7 Tips for Restless Legs Syndrome

octopus with restless legs syndromeDancing in the dark?  Muscle movements are regulated by dopamine (a neurotransmitter) in the brain and spinal cord.  Dopamine tells leg muscles to relax at night, so without enough dopamine, muscles can remain hyperactive.  In order to make dopamine, you need amino acids (either phenylalanine or tyrosine) from protein, and you need iron.

 

  1. Make sure you are eating enough protein.  [See my protein page for minimum daily requirements and best sources.]
  2. You might have low iron stores.  Ask your doctor to check your “ferritin” level, which tells you how much iron you have stored in your body.  People with the most bothersome symptoms tend to have ferritin levels of less than 50 ng/ml. If your ferritin is low, it may help to increase your intake of iron-rich foods.  Animal foods such as red meat and liver are especially good sources of “heme” iron, which is 8 times more available to our bodies than plant-based “non-heme” iron.  Iron deficiency is especially common in infants, pregnant women, vegetarians, and vegans.
  3. Vitamin C improves the absorption of the iron found in plant foods and in traditional iron supplements, so if you do not eat animal foods, you may want to consider taking a vitamin C supplement.  Vitamins C and E both seem to help iron work better in the body.  [Doses that were helpful in studies were 200 mg of Vitamin C and 400 mg of Vitamin E per day.]
  4. Caffeine, alcohol, and nicotine can cause RLS or make RLS symptoms worse in some people, so avoid these and see if your symptoms improve.
  5. Food sensitivities have been shown to cause RLS in certain individuals.  While any food could be a potential culprit, the ones documented in scientific studies are:  milk, coffee, eggs, aspartame (Nutrasweet®), tea, chocolate, citrus, raspberries, strawberries, potato, beef and pork.  Keeping a food and symptom journal by your bed can help you to notice possible connections between foods and RLS symptoms.
  6. Celiac disease, Crohn’s disease, and IBS-D are all associated with higher risk for RLS.  Celiac disease is a serious autoimmune disease triggered by gluten, a protein found in wheat, barley, rye and triticale.  25 to 30 percent of people with Celiac disease have RLS.  If you have RLS, it is very important to get a blood test for Celiac disease, because left untreated, it has the potential to do widespread damage to the body.  A gluten-free diet can significantly reduce RLS symptoms in many patients with Celiac disease within 6-9 months. Even if you do not have Celiac disease, a gluten-free diet may be worth trying, as gluten is a common cause of food sensitivities.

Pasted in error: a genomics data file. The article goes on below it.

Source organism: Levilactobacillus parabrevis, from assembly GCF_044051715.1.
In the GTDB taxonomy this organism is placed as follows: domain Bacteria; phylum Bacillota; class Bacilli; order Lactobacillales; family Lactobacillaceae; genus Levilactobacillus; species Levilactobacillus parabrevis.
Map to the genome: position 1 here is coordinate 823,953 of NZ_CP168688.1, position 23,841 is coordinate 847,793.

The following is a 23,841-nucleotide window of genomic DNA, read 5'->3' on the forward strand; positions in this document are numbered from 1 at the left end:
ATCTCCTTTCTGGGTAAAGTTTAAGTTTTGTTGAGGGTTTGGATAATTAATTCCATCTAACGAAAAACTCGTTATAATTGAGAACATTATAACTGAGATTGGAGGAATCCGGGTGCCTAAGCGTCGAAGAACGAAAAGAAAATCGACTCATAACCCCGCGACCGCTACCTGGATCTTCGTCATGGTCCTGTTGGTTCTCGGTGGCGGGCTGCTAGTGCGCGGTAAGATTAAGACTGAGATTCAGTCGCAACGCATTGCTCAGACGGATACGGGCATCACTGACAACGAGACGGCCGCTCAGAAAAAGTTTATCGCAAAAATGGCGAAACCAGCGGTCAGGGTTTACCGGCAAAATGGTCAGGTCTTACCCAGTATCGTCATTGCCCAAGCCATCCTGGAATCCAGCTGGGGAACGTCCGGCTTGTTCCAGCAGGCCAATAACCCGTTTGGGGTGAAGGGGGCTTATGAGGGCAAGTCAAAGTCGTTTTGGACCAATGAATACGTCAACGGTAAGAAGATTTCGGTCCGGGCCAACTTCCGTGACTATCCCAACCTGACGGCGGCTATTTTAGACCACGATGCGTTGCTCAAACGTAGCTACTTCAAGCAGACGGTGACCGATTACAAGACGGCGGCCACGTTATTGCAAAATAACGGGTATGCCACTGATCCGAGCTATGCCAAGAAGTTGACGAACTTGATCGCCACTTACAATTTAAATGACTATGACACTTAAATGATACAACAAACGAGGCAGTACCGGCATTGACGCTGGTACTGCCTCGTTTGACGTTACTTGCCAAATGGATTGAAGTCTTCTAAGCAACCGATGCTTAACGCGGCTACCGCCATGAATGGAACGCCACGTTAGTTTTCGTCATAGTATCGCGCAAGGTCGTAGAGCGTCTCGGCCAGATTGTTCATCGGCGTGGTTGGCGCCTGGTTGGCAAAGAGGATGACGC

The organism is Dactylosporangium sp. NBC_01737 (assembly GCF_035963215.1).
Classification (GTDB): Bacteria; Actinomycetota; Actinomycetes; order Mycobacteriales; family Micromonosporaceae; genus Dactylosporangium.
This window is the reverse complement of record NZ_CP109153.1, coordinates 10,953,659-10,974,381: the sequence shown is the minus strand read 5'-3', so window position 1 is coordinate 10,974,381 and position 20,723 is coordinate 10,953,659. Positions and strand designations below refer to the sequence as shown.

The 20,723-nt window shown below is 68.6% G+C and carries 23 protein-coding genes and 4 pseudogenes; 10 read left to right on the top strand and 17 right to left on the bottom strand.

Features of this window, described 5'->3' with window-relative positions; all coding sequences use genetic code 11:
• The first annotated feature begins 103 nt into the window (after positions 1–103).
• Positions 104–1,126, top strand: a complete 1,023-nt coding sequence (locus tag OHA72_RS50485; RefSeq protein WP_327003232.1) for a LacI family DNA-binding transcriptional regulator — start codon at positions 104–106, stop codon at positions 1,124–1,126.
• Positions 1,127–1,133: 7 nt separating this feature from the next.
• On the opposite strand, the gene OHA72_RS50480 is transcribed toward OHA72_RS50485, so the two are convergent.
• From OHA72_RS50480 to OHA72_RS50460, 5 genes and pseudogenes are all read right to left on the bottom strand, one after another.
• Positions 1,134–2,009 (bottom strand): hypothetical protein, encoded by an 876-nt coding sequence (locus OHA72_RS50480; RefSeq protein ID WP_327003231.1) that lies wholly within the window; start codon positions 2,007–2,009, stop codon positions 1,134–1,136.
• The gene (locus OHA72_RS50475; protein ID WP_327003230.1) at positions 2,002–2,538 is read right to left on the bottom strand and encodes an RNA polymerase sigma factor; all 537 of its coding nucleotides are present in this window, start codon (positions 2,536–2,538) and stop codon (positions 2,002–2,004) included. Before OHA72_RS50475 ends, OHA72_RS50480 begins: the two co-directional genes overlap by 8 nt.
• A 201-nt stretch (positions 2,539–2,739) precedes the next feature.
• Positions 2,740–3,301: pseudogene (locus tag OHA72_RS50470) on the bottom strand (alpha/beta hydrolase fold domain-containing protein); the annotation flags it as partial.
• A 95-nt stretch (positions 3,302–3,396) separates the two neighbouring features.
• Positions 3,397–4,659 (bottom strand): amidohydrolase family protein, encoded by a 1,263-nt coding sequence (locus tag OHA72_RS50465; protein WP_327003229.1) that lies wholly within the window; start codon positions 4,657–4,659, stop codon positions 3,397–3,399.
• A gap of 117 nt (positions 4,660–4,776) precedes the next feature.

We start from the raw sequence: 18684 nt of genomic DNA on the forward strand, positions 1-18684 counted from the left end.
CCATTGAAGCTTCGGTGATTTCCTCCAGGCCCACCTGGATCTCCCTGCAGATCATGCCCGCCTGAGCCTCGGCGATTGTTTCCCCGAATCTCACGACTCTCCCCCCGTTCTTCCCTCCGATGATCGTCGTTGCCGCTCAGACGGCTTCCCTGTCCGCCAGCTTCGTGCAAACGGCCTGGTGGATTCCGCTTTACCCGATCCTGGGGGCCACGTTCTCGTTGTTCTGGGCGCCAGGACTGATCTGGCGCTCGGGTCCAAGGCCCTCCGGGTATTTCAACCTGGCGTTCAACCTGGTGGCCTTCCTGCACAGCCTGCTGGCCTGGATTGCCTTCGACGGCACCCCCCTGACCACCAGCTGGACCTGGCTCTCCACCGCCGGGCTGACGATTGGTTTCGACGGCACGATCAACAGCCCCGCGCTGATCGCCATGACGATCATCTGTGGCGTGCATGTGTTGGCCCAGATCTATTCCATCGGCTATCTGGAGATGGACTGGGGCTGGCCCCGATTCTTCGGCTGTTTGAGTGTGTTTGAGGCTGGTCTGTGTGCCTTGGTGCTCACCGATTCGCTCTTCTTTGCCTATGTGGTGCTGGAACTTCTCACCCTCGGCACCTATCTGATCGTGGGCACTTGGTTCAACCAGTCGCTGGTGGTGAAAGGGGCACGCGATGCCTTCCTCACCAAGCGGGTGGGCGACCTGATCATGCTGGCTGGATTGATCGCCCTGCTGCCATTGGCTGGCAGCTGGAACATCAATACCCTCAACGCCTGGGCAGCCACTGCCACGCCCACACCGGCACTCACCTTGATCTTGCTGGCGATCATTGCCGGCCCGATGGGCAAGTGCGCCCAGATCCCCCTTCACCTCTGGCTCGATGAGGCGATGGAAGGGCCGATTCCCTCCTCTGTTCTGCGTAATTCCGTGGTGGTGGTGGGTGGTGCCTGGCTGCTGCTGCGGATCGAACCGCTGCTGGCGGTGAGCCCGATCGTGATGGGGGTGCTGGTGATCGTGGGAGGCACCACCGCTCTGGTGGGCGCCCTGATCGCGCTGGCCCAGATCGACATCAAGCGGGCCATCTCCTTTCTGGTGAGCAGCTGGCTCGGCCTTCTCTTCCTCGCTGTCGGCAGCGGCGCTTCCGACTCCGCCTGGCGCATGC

7. Medications can cause RLS, especially antidepressant medicines that increase serotonin activity (SSRI’s like Prozac® and Celexa®), and medicines that reduce dopamine activity (atypical mood stabilizers, such as Zyprexa® and Risperdal®). If you suspect a medicine may be causing RLS, please do not stop the medicine abruptly; discuss your concerns with your clinician.
How about you?  Have you noticed any connections between food and your restless legs symptoms?
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REFERENCES

Basu PP et al.  Prevalence of restless leg syndrome in patients with irritable bowel syndrome.  World J Gastroenterol 2011;17(39):4404-7.

Gerrard JW et al.  Neuropharmacological evaluation of movement disorders that are adverse reactions to specific foods.  Intern J Neuroscience 1994; 76:61-69.

Gerrard JW and Richardson JS.  Periodic limb movement disorders and spells of profound muscle weakness due to airborne and dietary factors in humans.  Intern J Neuroscience 2004; 114:1483-1492.

Moccia M et al.  Restless legs syndrome is a common feature of adult celiac disease. Mov Disord 2012; 25(7):8877-881.

Peirano P et al.  Iron deficiency anemia in infancy exerts long-term effects on the tibialis anterior motor activity during sleep in childhood.  Sleep Medicine 2012; 13: 1006-1012.

Sagheb MM et al.  Efficacy of vitamins C, E, and their combination for treatment of restless legs syndrome in hemodialysis patients: a randomized, double-blind, placebo-controlled trial.  Sleep Medicine 2012; 13: 542-545.

Trotti LM et al.  Iron for restless legs syndrome.  Cochrane Database Syst Rev 2012; 16(5): CD007834.

Wang J et al.  Efficacy of oral iron in patients with restless legs syndrome and a low-normal ferritin: a randomized, double-blind, placebo-controlled study.  Sleep Medicine 2009;10: 973–975.

Weinstock LB et al.  Celiac disease is associated with restless legs syndrome. Dig Dis Sci 2010; 55:1667–1673.

 

 

 

 

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